Tuesday, September 06, 2016

In the learning of an art, just how far will talent get you?

by Rick Blechta

Continuing on my topic two Tuesdays ago (How much do you need to know to successfully write a novel?), and building on what some of the other folks here on Type M have contributed in posts and comments since, I’d like to consider what the title of this week’s post suggests: if you have a talent for writing and storytelling, what else do you need to realize your ability?

Aline spoke about “nature and nurture” yesterday, and that’s a concept very important to this conversation. Take it from me as both a writer and a musician: you can have all the ability in the world (nature), but you must also study and work hard (nurture) to have any chance for success.

For those who may argue that there are any number of musicians or writers who were completely self-taught, “And doesn’t that blow a huge whole in your argument?” I would answer, “Sure they were self-taught, but that doesn’t mean they didn’t have to study their craft diligently and work hard to get to any sort of level of excellence.”

As an example, no one says to themselves, “I think I can be a great guitarist!” then picks up an instrument, walks onto a stage and the world falls at their feet exclaiming on the sheer brilliance of their playing. Believe me, you have to spend many, many hours, slaving hard to master any instrument. Whether being guided by a teacher or picking things up on your own, you have to train muscles and memory to excel as a musician.

It’s much the same with writing. Whether you take creative writing lessons, work with a “master writer” or editor or simply take careful note of what other writers (good ones) do to tell their stories, time must be put in, analysis of the results made, and then multiple revisions undertaken to polish the prose so that the story not only comes out the way the author wants it to, but that it’s also intelligible to readers. That takes (learnable) skill and dedication.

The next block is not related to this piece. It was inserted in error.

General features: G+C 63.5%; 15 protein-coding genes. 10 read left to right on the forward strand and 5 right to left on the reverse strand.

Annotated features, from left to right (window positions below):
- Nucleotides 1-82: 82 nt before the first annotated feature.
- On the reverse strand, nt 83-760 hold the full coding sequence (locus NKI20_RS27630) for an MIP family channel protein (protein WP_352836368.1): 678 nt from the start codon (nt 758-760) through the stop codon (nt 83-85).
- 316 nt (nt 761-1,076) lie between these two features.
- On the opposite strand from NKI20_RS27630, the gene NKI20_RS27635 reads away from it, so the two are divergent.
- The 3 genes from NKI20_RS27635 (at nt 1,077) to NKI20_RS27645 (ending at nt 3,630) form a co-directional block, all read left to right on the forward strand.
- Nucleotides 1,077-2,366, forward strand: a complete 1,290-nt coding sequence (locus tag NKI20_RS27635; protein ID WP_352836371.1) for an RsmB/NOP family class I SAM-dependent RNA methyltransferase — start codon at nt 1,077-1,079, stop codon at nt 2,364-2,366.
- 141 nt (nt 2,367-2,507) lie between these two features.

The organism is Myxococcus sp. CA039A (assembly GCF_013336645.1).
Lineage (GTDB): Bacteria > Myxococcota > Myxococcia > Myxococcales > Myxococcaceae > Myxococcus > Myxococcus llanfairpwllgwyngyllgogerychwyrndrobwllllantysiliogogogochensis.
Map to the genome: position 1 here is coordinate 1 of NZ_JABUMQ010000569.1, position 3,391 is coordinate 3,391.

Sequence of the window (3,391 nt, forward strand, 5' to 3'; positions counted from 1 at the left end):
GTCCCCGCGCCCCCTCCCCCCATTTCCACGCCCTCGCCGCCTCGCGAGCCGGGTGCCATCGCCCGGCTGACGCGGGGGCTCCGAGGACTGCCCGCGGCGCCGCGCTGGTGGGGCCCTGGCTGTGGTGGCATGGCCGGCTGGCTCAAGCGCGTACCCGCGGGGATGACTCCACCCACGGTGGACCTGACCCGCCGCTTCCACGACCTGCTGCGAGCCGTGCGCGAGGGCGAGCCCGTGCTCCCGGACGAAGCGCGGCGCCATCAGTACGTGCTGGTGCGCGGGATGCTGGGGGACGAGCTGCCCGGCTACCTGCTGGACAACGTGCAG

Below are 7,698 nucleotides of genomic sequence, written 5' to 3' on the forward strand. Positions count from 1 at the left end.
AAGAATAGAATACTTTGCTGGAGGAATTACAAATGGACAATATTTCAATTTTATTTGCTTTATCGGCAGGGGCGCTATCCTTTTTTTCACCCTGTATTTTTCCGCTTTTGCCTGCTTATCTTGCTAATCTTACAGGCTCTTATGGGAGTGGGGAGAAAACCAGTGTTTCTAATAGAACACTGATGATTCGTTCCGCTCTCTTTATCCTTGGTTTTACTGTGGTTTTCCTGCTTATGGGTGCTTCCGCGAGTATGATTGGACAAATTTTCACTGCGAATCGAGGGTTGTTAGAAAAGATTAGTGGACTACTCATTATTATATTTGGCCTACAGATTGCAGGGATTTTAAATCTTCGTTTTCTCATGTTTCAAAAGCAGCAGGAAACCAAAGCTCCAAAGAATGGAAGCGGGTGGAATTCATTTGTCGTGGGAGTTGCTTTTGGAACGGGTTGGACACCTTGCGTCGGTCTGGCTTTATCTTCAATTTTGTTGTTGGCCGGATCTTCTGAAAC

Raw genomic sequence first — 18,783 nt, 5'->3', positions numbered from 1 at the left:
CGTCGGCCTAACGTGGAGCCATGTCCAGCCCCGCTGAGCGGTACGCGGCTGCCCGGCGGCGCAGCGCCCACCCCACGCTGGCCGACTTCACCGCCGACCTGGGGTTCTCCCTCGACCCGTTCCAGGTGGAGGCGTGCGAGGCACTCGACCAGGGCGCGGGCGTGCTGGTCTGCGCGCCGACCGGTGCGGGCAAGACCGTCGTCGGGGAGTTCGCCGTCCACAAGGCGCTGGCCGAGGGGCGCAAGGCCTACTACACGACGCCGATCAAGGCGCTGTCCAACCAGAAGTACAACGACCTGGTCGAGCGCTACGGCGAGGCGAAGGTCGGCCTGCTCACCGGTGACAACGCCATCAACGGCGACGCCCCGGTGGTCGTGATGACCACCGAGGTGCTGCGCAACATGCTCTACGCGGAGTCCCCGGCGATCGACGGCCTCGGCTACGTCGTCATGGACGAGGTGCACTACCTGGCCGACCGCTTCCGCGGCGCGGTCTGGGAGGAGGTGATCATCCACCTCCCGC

So the bottom line here is, for any art form, the artist must be willing to put in the many hours needed to learn their craft. Can many of the fine points be taught to someone who has little or no natural talent? Sure. When I was teaching instrumental music in schools, I had whole classes filled with kids who had little natural ability to excel on an instrument. But if they would work hard, all of them could learn to play at an acceptable — and dare I say pleasant — level.

It works the same with writing.

Anyone who’s willing to learn the ins and outs of grammar, syntax, sentence construction, etc. can be taught to write workmanlike and understandable prose if they apply themselves. In other words, most people, given enough tutelage (taught by others or self-taught) can become competent in their field

But in the above two examples, can everyone become great musicians and writers? No. The innate talent also has to be present.

To answer this week’s question, if you have talent, you can be brought to a level that will allow you to realize that talent (and there are certainly different levels of talent), but anyone undertaking this must be willing to put in the hard hours studying whatever art form you undertake to learn. To my mind this means that there must be both nature and nurture to realize the potential that you carry within you.


Eileen Goudge said...

Well said, Rick. A point Stephen King makes in "On Writing." Practice can make a so-so writer better, but it takes innate talent to be great. You also need humility, because there's always going to be someone who's more talented than you (often with the attendant book sales).

Rick Blechta said...

I’m fond of saying, “We can’t all be Mozart, but we can improve at it.”

Donis Casey said...

I guess because everyone uses words they think they can write, but I had the same thought about learning music. You can think up the greatest tune (story) ever conceived, but it takes a lot of skill in your art to be able to pass it on as beautifully as it exists in your head.